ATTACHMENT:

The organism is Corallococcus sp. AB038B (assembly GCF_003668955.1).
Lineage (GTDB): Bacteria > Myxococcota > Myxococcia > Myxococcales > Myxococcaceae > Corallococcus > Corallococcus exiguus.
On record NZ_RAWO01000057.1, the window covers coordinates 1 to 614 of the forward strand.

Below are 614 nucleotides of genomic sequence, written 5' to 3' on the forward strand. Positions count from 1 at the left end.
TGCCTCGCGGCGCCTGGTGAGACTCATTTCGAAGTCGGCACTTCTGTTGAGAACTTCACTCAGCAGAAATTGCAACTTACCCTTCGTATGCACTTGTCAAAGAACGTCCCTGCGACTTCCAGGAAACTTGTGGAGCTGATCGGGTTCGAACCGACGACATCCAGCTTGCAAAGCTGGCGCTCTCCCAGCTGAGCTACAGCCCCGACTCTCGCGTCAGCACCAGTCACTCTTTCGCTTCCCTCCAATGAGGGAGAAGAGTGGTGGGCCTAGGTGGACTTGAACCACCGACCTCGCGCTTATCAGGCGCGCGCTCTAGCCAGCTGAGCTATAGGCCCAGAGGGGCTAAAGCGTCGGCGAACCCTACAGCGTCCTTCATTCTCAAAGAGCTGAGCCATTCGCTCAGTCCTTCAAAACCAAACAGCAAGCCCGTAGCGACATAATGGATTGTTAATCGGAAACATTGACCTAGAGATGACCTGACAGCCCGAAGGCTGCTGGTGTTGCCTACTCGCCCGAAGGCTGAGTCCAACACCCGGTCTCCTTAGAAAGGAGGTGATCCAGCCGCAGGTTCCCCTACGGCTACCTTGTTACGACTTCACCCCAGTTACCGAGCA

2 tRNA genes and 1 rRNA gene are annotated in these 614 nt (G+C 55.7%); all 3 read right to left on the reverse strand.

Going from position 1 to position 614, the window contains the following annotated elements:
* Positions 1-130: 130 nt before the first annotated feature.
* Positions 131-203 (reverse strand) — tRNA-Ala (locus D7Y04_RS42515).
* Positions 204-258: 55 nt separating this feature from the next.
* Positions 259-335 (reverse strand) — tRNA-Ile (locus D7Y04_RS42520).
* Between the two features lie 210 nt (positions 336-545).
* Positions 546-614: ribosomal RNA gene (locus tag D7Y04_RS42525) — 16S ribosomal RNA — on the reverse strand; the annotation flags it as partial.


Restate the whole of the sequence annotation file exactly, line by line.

The organism is Corallococcus sp. AB038B (assembly GCF_003668955.1).
Lineage (GTDB): Bacteria > Myxococcota > Myxococcia > Myxococcales > Myxococcaceae > Corallococcus > Corallococcus exiguus.
On record NZ_RAWO01000057.1, the window covers coordinates 1 to 614 of the forward strand.

Below are 614 nucleotides of genomic sequence, written 5' to 3' on the forward strand. Positions count from 1 at the left end.
TGCCTCGCGGCGCCTGGTGAGACTCATTTCGAAGTCGGCACTTCTGTTGAGAACTTCACTCAGCAGAAATTGCAACTTACCCTTCGTATGCACTTGTCAAAGAACGTCCCTGCGACTTCCAGGAAACTTGTGGAGCTGATCGGGTTCGAACCGACGACATCCAGCTTGCAAAGCTGGCGCTCTCCCAGCTGAGCTACAGCCCCGACTCTCGCGTCAGCACCAGTCACTCTTTCGCTTCCCTCCAATGAGGGAGAAGAGTGGTGGGCCTAGGTGGACTTGAACCACCGACCTCGCGCTTATCAGGCGCGCGCTCTAGCCAGCTGAGCTATAGGCCCAGAGGGGCTAAAGCGTCGGCGAACCCTACAGCGTCCTTCATTCTCAAAGAGCTGAGCCATTCGCTCAGTCCTTCAAAACCAAACAGCAAGCCCGTAGCGACATAATGGATTGTTAATCGGAAACATTGACCTAGAGATGACCTGACAGCCCGAAGGCTGCTGGTGTTGCCTACTCGCCCGAAGGCTGAGTCCAACACCCGGTCTCCTTAGAAAGGAGGTGATCCAGCCGCAGGTTCCCCTACGGCTACCTTGTTACGACTTCACCCCAGTTACCGAGCA

2 tRNA genes and 1 rRNA gene are annotated in these 614 nt (G+C 55.7%); all 3 read right to left on the reverse strand.

Going from position 1 to position 614, the window contains the following annotated elements:
* Positions 1-130: 130 nt before the first annotated feature.
* Positions 131-203 (reverse strand) — tRNA-Ala (locus D7Y04_RS42515).
* Positions 204-258: 55 nt separating this feature from the next.
* Positions 259-335 (reverse strand) — tRNA-Ile (locus D7Y04_RS42520).
* Between the two features lie 210 nt (positions 336-545).
* Positions 546-614: ribosomal RNA gene (locus tag D7Y04_RS42525) — 16S ribosomal RNA — on the reverse strand; the annotation flags it as partial.